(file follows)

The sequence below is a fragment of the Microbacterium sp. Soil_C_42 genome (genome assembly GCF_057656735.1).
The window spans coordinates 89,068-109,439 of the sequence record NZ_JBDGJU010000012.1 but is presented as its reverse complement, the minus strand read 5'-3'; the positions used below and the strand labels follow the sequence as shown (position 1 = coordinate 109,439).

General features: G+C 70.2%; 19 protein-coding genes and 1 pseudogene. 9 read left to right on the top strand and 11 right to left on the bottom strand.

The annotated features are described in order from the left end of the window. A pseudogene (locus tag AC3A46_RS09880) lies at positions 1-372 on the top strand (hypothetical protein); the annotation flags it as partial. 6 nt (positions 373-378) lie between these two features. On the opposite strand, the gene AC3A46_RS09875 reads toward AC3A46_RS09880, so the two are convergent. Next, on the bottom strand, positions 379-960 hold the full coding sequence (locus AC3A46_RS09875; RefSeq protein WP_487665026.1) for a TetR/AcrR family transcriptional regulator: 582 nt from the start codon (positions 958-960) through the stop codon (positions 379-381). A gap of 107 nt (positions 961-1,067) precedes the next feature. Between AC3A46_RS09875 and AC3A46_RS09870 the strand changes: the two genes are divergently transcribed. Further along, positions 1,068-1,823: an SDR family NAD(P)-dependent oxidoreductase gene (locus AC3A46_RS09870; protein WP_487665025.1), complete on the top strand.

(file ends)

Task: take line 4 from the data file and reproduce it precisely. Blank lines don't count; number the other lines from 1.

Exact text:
The annotated features are described in order from the left end of the window. A pseudogene (locus tag AC3A46_RS09880) lies at positions 1-372 on the top strand (hypothetical protein); the annotation flags it as partial. 6 nt (positions 373-378) lie between these two features. On the opposite strand, the gene AC3A46_RS09875 reads toward AC3A46_RS09880, so the two are convergent. Next, on the bottom strand, positions 379-960 hold the full coding sequence (locus AC3A46_RS09875; RefSeq protein WP_487665026.1) for a TetR/AcrR family transcriptional regulator: 582 nt from the start codon (positions 958-960) through the stop codon (positions 379-381). A gap of 107 nt (positions 961-1,067) precedes the next feature. Between AC3A46_RS09875 and AC3A46_RS09870 the strand changes: the two genes are divergently transcribed. Further along, positions 1,068-1,823: an SDR family NAD(P)-dependent oxidoreductase gene (locus AC3A46_RS09870; protein WP_487665025.1), complete on the top strand.